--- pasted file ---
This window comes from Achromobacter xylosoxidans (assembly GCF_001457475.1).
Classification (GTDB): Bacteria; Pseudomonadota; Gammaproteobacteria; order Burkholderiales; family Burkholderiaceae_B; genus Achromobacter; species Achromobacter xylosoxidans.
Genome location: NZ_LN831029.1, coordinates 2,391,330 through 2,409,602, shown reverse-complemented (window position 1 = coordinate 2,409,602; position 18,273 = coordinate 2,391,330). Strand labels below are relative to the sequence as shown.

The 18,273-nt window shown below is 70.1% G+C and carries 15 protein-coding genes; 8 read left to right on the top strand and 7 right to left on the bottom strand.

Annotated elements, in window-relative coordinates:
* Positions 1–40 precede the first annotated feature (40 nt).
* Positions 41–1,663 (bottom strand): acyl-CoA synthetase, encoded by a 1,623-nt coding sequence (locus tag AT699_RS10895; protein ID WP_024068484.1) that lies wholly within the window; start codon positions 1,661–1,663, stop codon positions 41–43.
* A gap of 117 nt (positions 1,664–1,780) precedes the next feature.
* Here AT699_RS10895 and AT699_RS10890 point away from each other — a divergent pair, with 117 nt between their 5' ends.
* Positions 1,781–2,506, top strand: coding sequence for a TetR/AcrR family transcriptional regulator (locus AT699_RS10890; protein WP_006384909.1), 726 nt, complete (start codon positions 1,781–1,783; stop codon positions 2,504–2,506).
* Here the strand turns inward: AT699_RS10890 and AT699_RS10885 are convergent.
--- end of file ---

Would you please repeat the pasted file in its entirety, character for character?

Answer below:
This window comes from Achromobacter xylosoxidans (assembly GCF_001457475.1).
Classification (GTDB): Bacteria; Pseudomonadota; Gammaproteobacteria; order Burkholderiales; family Burkholderiaceae_B; genus Achromobacter; species Achromobacter xylosoxidans.
Genome location: NZ_LN831029.1, coordinates 2,391,330 through 2,409,602, shown reverse-complemented (window position 1 = coordinate 2,409,602; position 18,273 = coordinate 2,391,330). Strand labels below are relative to the sequence as shown.

The 18,273-nt window shown below is 70.1% G+C and carries 15 protein-coding genes; 8 read left to right on the top strand and 7 right to left on the bottom strand.

Annotated elements, in window-relative coordinates:
* Positions 1–40 precede the first annotated feature (40 nt).
* Positions 41–1,663 (bottom strand): acyl-CoA synthetase, encoded by a 1,623-nt coding sequence (locus tag AT699_RS10895; protein ID WP_024068484.1) that lies wholly within the window; start codon positions 1,661–1,663, stop codon positions 41–43.
* A gap of 117 nt (positions 1,664–1,780) precedes the next feature.
* Here AT699_RS10895 and AT699_RS10890 point away from each other — a divergent pair, with 117 nt between their 5' ends.
* Positions 1,781–2,506, top strand: coding sequence for a TetR/AcrR family transcriptional regulator (locus AT699_RS10890; protein WP_006384909.1), 726 nt, complete (start codon positions 1,781–1,783; stop codon positions 2,504–2,506).
* Here the strand turns inward: AT699_RS10890 and AT699_RS10885 are convergent.